Governor Chris Christie’s deals to assure the pensions of public workers have put New Jersey’s economy in such danger of overspending that Moody’s Investor Service lowered the state’s economic outlook to “negative” this week.
The foreboding report suggested that New Jersey is currently in a “very weak liquidity position” caused by an imbalance between spending and income, reported the Star-Ledger this week. While giving Governor Christie credit for being “proactive,” the report also tears apart the state’s “sluggish” economic rebound and argues that it is consistently underwhelming at bringing in revenue. Another way of putting this is that New Jersey spends more money than it makes in a way that might be too unsustainable for its current credit rating.
New Jersey’s bonds remain at the same rating, however, at which they have been since 2011. This is the lowest rating in the country save for Illinois and California, achieved under the Jon Corzine administration but proven unable to rise during the Christie years.
Christie’s office rebuked the report, arguing that it was “flawed” and highlighting how November tax collections exceeded the expectations of the Christie Administration. It did not, however, highlight any decreases in spending that would allow the state to make more out of the money it takes in, because there are few such potential decreases. According to the Star-Ledger, Christie’s deal with lawmakers to increase the state’s contributions to public pensions have locked in the state’s budget for some years. Hence, Moody’s calls for a raise in taxes to make up for the corner into which the New Jersey legislature and the Christie administration have painted the state.
Moody’s had cited warning signs in New Jersey all year — most notably this summer, when a Census survey showed that one fourth of New Jersey millennials are living with their parents because of the economically infertile climate. New Jerseyans in general ended the year with a dire outlook on their economy, exit polls after this November’s gubernatorial election showing that seven in ten New Jersey residents believe the economy is worse off than it was four years ago. Despite this, the same poll showed two thirds of voters approved of Governor Christie’s handling of the economy. This may be because the raw statistics show that the Christie reign has seen increases in employment and business revenue. However, as Moody’s noted and a report by Bloomberg highlights, these increases are still among the slowest in the nation.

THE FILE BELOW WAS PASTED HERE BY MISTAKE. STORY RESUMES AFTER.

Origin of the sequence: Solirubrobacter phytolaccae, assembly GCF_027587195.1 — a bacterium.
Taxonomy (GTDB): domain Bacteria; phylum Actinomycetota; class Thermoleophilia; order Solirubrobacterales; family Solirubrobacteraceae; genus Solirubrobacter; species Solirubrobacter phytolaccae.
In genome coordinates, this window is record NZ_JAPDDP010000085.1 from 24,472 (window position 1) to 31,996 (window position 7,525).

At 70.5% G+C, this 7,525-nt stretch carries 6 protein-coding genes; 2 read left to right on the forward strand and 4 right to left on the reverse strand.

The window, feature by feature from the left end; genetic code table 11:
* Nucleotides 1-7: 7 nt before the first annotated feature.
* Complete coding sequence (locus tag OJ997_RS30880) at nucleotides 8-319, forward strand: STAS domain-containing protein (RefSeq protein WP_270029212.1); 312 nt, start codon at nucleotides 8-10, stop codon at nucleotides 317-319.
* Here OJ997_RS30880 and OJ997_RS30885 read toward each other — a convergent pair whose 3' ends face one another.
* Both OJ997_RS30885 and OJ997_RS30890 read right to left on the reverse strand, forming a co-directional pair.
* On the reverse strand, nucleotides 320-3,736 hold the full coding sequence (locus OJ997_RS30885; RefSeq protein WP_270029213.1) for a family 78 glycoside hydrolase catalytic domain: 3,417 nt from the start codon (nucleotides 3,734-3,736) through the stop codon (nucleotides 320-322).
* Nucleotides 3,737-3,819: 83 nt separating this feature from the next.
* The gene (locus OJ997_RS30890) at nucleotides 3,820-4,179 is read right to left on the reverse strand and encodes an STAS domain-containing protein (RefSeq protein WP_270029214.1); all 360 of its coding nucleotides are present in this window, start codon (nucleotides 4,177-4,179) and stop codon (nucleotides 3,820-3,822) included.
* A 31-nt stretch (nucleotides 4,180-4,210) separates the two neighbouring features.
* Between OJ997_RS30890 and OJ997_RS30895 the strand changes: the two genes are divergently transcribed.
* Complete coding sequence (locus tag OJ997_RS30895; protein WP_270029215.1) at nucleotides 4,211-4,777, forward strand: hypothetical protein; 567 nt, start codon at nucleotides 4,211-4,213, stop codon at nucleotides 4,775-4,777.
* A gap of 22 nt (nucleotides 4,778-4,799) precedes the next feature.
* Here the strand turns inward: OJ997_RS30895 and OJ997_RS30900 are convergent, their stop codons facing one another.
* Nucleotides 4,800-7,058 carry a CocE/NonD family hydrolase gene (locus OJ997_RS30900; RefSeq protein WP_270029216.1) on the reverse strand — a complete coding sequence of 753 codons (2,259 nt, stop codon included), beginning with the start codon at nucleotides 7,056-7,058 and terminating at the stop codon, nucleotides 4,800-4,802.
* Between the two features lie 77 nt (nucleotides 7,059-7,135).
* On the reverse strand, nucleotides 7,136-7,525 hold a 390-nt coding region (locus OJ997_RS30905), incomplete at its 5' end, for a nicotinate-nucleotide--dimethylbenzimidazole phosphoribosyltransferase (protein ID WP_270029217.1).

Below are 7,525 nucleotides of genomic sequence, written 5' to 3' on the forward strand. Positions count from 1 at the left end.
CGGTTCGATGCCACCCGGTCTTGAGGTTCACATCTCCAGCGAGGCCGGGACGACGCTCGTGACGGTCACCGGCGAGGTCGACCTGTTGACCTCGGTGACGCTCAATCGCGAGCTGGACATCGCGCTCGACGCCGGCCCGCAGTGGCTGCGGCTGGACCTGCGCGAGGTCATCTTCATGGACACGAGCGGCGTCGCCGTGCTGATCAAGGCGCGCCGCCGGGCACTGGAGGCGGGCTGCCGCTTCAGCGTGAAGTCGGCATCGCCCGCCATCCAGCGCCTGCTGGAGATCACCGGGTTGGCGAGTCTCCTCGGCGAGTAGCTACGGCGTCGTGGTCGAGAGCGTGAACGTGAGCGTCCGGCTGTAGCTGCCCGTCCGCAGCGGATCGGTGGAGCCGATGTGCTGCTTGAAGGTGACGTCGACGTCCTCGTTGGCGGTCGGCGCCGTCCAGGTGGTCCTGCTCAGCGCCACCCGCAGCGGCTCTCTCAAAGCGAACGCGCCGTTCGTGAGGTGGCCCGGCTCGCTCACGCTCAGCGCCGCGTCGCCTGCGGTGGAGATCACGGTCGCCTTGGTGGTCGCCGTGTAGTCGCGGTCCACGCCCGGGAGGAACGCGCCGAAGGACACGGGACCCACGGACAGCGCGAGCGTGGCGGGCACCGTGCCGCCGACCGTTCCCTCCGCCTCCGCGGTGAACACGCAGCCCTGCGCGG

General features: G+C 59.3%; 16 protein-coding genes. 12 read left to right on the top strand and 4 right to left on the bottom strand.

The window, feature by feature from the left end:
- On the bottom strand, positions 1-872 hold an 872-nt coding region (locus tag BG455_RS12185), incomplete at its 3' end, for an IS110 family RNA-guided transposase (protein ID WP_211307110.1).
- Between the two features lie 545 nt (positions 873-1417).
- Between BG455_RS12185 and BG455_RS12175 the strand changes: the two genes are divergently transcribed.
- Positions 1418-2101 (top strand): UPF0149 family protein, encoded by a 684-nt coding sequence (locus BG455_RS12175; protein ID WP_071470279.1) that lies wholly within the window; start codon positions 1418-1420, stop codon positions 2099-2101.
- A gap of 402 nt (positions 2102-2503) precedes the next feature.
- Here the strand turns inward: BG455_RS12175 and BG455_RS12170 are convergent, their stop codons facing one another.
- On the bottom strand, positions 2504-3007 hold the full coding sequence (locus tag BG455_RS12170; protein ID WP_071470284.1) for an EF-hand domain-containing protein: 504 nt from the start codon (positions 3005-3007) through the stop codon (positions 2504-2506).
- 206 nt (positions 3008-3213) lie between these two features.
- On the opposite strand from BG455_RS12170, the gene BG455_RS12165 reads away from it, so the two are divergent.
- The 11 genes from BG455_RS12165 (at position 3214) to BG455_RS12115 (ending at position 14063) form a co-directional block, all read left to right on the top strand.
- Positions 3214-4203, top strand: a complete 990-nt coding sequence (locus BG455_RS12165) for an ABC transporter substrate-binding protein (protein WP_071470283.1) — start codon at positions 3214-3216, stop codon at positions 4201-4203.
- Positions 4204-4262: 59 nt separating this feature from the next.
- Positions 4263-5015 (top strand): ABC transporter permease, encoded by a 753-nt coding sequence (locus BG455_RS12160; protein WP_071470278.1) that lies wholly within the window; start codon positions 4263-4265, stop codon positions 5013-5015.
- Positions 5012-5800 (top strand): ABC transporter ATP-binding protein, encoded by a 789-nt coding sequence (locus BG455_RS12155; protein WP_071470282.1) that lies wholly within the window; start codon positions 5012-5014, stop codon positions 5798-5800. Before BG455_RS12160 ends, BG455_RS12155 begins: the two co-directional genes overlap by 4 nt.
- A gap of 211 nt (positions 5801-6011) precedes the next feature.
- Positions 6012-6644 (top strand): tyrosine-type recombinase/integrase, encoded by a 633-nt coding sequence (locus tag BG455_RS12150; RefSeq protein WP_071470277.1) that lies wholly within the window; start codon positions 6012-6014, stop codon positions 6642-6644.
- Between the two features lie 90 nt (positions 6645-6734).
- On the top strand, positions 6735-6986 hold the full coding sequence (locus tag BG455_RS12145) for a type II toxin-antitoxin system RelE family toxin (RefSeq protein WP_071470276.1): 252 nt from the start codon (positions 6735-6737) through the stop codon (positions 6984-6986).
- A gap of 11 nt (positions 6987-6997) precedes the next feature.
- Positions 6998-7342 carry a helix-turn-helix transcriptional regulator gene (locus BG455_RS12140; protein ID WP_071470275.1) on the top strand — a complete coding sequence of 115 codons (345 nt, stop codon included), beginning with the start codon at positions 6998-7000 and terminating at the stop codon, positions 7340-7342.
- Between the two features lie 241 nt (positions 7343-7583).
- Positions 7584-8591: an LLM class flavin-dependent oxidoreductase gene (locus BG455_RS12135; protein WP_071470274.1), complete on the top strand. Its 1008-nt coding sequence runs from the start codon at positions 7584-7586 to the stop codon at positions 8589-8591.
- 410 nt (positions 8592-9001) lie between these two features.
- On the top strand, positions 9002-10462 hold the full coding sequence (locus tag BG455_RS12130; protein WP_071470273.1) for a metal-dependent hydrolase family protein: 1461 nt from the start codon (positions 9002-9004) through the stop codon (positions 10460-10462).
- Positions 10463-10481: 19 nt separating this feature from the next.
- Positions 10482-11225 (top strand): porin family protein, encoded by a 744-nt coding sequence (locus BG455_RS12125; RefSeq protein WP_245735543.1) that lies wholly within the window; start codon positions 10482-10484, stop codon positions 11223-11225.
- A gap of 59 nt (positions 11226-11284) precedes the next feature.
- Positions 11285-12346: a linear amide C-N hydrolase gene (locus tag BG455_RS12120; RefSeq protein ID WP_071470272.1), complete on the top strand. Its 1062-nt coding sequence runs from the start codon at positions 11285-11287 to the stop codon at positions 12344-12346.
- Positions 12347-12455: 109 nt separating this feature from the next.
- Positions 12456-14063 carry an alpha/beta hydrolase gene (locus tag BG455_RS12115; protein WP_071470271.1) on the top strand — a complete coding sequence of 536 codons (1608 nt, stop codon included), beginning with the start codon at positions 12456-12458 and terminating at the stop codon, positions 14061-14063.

Governor Christie has refused to raise taxes in the state or raise the minimum wage by statute. He has also, however, engaged in the aforementioned negotiation to increase tax dollar amounts going into public pensions and given major corporations tax breaks for doing business in the state. Governor Christie has also criticized other economic conservatives, primarily Senator Rand Paul, for not balancing the budgets of their states when New Jersey sees the third-least amount of revenue come back to the state from federal taxes.
Whether the threat to downgrade the state will impact Governor Christie’s popularity remains to be seen. The economy of his state has certainly not garnered the most headlines for the governor this month, however. Nationally, Governor Christie is seen as the frontrunner in the 2016 race, even edging out Hillary Clinton in Iowa polls. The panic among Democrats has led to a concerted effort to turn a Port Authority flap involving the closing of lanes of the George Washington Bridge in Fort Lee into a full-blown scandal.